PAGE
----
Archive for February, 2011

ABC in nine steps

Posted in Statistics with tags , , on February 28, 2011 by xi'an

Bertorelle, Benazzo and Mona have published a nice survey about ABC in Molecular Ecology. It is available on-line and can be downloaded. The nine steps are summarised in the above graph. Step 6 corresponds to ABC model selection, but Step 7 follows the suggestion found in DIYABC to generate pseudo-observed data (pods) to evaluate the “type I – type II” errors of the procedure. In Step 9, a second quality control is proposed via ABC posterior predictive tests. The survey also makes an interesting link with an early version of ABC published by Weiss and von Haessler (1998, Genetics).

My only criticisms are, beyond the lack of confidence in ABC model selection, about an unclear discussion of the “controversial results” about ABC-MCMC and ABC-PMC.  The fact that reference tables as those produced by DIYABC can be recycled with “limited additional effort” is however a good point in favour of Monte Carlo evaluations of estimation and model selection procedures.

ABC in Paris, London, Roma, …

Posted in Statistics, University life with tags , , , on February 27, 2011 by xi'an

Following discussions with friends in Roma, more precisely at Università degli Studi Roma Tre, the next occurrence of “ABC in…” should take place there June of next year, 2012. More exactly at Università degli Studi Roma Tre. Details like date and precise location are not yet settled, but the process is launched! In the meanwhile, ABC in London will take place next May 5 with an already almost full registration.

Art brut

Posted in pictures with tags on February 27, 2011 by xi'an

Timi nornarinnar

Posted in Books with tags , , , on February 26, 2011 by xi'an

I read this mystery by Árni Thórarinsson over last trips to both Montpellier and València. It has been translated into French (Le Temps de la Sorcière) but apparently not into English… As the more famous Indridason I read last summer en route to Vancouver, Timi nornarinnar takes place in contemporary Iceland and brings a similar reflection on the depressed state of (most) Icelandic youths. and the challenges posed by immigration and globalisation… The main investigator in the novel is a now abstinent ex-alcoholic reporter sent to the North as a penance and somehow compelled to solve the mystery of a young actor’s murder. The whole story revolves around a play that should have taken place at the local school of Loftur the Sorcerer (Galdra Loftr) by Jöhan Sigurjönson, whose synopsis seems close to Wilde’s Dorian Gray… The crime elucidation is in the end  and as often less important than the description of the Icelandic society, especially because the solution to the murder is far from convincing. The reporter is sometimes hillarious, often unbearable, and overall unrealistic, but this makes a good read nonetheless, thanks to the secondary characters. (It is easy to find links with Rankin’s Rebus, especially through the relation with the reporter’s daughter and the dependence on alcohol. The subplot about the parakeet is highly silly, though, be warned!)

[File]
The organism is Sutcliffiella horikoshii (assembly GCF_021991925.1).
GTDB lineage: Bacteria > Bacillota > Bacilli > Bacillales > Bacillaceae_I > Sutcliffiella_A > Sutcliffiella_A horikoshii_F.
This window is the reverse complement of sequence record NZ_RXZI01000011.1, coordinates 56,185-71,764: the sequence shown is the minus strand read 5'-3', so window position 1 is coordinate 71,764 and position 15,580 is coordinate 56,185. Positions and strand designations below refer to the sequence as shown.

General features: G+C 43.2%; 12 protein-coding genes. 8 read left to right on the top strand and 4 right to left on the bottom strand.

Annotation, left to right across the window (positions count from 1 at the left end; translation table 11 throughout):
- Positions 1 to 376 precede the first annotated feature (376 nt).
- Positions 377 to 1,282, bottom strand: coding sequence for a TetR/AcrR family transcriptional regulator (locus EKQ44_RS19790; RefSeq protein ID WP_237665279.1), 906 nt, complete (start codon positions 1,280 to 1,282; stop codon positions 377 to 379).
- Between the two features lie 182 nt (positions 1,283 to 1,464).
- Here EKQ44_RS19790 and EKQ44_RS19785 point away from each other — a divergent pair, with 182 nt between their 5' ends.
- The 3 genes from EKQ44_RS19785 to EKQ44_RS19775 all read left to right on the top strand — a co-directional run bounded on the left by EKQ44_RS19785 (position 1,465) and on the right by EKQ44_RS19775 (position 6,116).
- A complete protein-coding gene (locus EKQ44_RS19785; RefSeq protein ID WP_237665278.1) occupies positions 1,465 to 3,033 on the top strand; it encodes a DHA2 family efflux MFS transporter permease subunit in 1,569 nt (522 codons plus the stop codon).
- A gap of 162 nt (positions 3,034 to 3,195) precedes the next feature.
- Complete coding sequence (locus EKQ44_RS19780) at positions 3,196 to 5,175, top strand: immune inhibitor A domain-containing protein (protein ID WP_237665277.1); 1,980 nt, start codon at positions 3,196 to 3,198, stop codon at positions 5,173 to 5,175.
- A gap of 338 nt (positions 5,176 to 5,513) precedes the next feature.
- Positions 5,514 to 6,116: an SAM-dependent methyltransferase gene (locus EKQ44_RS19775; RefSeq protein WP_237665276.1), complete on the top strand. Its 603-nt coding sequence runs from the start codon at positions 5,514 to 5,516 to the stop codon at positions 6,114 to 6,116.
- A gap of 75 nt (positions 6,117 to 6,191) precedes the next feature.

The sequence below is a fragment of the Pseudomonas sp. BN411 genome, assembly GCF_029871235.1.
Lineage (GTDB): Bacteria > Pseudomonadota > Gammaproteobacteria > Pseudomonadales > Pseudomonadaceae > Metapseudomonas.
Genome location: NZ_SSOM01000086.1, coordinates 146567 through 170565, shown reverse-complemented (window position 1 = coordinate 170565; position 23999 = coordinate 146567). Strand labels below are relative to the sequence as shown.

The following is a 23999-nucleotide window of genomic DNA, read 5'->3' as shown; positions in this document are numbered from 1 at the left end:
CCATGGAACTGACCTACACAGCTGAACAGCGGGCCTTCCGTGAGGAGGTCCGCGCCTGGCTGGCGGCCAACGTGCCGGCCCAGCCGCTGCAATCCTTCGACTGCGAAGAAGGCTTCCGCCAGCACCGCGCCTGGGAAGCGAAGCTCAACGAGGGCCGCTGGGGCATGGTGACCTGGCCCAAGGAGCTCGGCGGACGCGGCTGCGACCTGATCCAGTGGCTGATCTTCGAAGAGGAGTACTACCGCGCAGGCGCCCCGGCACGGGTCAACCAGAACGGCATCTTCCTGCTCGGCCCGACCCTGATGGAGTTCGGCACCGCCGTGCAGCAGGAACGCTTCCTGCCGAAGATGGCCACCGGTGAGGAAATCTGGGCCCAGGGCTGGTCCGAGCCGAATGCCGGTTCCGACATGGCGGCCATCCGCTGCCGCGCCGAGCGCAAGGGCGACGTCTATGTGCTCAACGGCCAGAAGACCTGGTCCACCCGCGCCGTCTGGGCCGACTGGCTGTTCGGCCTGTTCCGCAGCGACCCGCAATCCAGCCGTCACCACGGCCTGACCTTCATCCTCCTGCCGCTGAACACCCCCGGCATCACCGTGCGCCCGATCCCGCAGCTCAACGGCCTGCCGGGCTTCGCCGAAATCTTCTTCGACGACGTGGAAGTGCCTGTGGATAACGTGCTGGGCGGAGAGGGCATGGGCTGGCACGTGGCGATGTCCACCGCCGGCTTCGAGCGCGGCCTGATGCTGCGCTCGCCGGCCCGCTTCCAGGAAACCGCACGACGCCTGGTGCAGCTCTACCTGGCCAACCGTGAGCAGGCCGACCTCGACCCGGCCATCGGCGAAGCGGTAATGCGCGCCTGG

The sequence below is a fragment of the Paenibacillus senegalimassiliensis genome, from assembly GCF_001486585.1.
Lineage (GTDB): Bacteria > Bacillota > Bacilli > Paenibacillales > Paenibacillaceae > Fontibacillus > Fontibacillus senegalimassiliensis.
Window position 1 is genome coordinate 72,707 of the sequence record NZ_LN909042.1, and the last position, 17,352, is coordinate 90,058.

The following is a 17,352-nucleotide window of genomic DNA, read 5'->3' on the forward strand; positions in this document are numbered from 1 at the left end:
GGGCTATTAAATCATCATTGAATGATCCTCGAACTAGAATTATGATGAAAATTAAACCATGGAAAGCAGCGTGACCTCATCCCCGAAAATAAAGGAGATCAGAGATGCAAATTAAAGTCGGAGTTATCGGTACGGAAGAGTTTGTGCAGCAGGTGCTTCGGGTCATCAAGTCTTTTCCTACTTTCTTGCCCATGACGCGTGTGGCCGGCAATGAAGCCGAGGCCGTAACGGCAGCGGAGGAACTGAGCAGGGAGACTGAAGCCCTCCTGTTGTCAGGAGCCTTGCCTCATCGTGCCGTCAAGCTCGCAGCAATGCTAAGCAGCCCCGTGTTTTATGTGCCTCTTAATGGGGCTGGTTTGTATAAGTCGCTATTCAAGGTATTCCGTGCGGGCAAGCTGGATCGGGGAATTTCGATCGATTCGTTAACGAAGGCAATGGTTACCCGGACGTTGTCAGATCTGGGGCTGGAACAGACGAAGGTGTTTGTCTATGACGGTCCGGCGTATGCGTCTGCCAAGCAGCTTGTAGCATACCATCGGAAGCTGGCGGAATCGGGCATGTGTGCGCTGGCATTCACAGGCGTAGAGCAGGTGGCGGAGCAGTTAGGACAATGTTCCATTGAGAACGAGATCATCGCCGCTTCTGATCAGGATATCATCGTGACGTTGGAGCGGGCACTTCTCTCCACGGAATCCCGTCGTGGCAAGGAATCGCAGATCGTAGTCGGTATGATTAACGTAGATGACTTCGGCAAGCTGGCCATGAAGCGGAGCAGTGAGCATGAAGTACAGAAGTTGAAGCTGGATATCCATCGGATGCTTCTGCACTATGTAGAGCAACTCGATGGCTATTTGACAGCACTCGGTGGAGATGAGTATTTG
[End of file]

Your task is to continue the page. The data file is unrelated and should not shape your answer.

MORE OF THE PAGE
Thesis defense in València

Posted in Statistics, Travel, University life, Wines with tags , , , , , , on February 25, 2011 by xi'an

On Monday, I took part in the jury of the PhD thesis of Anabel Forte Deltel, in the department of statistics of the Universitat de València. The topic of the thesis was variable selection in Gaussian linear models using an objective Bayes approach. Completely on my own research agenda! I had already discussed with Anabel in Zürich, where she gave a poster and gave me a copy of her thesis, so could concentrate on the fundamentals of her approach during the defense. Her approach extends Liang et al. (2008, JASA) hyper-g prior in a complete analysis of the conditions set by Jeffreys in his book for constructing such priors. She is therefore able to motivate a precise value for most hyperparameters (although some choices were mainly based on computational reasons opposing 2F1 with Appell’s F1 hypergeometric functions). She also defends the use of an improper prior by an invariance argument that leads to the standard Jeffreys’ prior on location-scale. (This is where I prefer the approach in Bayesian Core that does not discriminate between a subset of the covariates including the intercept and the other covariates. Even though it is not invariant by location-scale transforms.) After the defence, Jim Berger pointed out to me that the modelling allowed for the subset to be empty, which would then cancel my above objection! In conclusion, this thesis could well set a reference prior (if not in José Bernardo’s sense of the term!) for Bayesian linear model analysis in the coming years.

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